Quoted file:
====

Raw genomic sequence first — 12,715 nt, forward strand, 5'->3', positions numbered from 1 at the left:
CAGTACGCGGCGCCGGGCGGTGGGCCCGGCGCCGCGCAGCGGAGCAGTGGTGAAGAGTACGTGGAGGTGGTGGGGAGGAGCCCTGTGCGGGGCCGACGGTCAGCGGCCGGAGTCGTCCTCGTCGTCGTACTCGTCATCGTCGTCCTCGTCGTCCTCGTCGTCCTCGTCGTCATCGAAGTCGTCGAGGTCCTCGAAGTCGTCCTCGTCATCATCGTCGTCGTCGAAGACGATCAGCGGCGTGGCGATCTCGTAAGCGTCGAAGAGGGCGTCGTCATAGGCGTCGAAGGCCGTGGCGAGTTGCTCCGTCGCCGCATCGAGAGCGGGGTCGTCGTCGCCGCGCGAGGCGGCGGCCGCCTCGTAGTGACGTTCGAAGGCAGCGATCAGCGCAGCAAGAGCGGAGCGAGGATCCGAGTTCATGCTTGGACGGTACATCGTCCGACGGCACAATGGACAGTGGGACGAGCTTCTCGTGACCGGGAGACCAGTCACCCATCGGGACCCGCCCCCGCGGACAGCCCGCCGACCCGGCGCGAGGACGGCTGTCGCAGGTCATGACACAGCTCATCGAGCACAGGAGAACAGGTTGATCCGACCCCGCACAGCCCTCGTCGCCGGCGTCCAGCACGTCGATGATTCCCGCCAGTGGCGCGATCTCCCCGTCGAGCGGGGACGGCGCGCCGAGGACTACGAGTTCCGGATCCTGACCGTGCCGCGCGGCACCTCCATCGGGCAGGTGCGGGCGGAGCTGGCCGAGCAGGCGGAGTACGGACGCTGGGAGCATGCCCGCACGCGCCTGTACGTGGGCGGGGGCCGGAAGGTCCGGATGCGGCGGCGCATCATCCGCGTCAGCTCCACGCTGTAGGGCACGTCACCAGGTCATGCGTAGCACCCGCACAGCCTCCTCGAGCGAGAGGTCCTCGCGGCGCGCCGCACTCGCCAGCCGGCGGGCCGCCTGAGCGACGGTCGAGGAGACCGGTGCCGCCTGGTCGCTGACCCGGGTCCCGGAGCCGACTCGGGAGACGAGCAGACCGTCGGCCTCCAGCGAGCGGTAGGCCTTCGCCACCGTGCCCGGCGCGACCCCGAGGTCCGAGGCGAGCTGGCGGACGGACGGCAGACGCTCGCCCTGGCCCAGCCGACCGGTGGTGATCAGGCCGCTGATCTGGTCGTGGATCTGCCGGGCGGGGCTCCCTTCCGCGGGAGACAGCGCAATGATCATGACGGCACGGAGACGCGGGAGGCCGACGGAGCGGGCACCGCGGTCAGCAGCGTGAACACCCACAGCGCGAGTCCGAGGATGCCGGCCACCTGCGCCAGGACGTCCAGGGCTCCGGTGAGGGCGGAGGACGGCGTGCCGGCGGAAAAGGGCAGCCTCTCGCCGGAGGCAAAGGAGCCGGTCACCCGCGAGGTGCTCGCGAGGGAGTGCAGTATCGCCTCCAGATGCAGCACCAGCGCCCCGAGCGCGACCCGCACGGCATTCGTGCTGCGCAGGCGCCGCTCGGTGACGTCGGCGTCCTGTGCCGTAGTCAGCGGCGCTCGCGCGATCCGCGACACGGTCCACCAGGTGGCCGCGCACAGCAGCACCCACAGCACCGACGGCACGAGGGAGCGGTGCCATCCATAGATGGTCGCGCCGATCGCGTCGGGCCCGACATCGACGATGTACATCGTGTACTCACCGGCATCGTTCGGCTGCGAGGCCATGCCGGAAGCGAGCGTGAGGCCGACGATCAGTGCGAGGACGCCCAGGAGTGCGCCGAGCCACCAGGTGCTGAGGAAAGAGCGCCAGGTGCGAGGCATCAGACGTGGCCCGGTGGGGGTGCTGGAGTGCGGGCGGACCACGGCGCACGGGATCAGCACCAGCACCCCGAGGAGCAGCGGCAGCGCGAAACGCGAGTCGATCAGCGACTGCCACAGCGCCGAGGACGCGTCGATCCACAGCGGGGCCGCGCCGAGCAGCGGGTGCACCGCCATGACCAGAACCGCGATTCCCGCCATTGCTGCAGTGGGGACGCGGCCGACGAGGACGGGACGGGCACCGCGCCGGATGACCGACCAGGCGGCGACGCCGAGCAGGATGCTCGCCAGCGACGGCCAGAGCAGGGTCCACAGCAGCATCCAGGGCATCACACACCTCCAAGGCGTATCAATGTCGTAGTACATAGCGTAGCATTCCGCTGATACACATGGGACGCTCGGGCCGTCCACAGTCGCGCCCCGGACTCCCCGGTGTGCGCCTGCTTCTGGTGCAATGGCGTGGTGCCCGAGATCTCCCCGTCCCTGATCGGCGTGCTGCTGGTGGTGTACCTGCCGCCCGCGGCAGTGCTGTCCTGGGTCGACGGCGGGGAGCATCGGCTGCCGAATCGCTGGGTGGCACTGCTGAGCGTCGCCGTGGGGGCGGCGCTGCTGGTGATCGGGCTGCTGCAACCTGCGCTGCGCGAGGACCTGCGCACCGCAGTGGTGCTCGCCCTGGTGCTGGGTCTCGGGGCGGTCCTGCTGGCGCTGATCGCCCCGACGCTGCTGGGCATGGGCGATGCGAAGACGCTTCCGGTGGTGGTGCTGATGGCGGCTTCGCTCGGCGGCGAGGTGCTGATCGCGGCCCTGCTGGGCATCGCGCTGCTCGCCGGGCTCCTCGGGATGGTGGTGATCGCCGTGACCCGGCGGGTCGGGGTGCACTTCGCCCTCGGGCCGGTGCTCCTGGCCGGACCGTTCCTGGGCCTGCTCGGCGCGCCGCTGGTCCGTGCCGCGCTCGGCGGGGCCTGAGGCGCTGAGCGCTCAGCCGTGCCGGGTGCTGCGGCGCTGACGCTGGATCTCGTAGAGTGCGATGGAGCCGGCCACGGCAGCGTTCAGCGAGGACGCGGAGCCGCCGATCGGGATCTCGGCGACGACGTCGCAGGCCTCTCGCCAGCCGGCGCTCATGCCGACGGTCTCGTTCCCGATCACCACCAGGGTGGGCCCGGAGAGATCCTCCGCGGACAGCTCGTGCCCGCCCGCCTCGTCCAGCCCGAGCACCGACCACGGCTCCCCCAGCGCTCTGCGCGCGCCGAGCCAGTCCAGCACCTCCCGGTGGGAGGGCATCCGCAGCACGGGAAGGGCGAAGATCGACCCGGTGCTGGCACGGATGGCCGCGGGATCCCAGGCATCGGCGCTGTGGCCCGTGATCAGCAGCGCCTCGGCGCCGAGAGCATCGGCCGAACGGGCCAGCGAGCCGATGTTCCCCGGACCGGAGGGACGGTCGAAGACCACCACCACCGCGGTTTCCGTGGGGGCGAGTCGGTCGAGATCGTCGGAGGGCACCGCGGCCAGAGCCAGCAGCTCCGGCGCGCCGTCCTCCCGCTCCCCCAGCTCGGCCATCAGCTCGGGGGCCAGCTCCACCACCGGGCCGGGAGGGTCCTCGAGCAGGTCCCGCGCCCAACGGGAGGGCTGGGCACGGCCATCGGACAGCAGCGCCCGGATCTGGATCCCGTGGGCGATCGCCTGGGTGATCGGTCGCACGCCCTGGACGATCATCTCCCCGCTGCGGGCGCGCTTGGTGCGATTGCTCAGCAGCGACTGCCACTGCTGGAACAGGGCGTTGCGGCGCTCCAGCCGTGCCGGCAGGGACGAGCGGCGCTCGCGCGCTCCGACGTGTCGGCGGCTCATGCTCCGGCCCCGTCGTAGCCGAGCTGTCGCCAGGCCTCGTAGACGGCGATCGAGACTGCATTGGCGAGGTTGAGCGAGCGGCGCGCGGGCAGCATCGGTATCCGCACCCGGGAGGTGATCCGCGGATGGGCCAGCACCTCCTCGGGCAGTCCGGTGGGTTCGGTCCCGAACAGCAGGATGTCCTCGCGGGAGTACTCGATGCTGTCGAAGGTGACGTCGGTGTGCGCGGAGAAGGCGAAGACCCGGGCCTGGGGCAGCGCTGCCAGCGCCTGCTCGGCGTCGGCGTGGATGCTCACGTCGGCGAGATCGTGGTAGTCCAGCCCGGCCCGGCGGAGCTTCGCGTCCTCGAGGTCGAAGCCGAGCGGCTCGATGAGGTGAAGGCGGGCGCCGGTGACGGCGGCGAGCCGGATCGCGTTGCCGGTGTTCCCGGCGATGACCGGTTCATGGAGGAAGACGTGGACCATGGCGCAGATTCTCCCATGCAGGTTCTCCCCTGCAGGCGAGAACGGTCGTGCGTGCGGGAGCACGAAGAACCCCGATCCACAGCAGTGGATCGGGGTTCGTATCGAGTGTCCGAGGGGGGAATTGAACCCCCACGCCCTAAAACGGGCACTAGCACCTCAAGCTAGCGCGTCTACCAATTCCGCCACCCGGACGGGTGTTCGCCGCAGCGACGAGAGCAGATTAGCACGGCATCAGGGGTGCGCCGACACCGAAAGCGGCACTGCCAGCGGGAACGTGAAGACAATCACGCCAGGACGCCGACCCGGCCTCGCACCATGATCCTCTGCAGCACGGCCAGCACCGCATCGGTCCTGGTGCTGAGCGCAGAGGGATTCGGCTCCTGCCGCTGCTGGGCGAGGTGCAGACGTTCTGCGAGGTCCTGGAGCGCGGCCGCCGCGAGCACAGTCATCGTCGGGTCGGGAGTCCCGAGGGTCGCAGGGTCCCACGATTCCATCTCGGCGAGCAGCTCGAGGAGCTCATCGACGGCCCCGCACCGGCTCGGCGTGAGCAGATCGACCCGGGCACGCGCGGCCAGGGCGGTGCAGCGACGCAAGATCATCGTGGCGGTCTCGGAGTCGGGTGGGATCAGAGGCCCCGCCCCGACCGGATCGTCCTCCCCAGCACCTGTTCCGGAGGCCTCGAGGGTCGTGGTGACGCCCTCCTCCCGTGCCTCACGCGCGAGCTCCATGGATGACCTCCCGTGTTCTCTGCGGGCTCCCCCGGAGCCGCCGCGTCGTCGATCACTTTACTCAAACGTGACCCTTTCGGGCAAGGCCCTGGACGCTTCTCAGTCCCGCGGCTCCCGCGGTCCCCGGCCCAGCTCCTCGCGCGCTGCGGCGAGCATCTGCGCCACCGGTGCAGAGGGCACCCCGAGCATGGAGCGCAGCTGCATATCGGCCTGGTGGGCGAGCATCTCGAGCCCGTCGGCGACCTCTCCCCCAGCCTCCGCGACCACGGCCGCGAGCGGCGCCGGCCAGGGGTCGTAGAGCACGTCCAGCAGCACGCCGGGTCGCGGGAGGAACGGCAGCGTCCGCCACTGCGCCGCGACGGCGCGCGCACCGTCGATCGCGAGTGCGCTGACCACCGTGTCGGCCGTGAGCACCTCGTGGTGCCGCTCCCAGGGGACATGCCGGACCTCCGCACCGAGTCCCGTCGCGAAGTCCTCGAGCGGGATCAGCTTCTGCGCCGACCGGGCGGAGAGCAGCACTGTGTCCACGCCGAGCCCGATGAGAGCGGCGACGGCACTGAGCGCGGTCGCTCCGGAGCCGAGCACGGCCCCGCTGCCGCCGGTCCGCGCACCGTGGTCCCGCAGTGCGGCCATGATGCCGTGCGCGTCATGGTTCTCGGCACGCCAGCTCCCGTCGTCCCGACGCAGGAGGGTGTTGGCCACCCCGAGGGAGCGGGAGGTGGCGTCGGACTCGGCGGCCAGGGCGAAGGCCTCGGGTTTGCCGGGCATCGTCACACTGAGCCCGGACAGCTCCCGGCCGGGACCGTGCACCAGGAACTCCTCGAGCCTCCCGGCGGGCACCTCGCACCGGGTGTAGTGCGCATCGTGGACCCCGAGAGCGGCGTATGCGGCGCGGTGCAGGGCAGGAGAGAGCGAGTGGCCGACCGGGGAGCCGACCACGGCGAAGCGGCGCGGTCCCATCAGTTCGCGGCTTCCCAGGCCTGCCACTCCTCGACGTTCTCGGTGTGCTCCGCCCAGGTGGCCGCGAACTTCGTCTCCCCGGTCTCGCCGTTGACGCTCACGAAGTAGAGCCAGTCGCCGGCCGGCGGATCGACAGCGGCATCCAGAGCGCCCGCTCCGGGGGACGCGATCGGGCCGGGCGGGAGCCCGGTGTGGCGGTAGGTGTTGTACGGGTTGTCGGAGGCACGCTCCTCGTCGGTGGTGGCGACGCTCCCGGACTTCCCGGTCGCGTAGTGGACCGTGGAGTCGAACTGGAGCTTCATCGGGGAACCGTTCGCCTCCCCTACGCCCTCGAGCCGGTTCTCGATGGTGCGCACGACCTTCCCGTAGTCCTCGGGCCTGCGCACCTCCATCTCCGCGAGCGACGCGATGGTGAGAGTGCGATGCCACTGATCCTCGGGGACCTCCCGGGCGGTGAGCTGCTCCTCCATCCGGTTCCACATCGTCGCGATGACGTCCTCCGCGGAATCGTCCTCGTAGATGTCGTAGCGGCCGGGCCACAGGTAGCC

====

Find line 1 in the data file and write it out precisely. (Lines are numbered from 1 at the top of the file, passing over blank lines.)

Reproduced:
Raw genomic sequence first — 12,715 nt, forward strand, 5'->3', positions numbered from 1 at the left: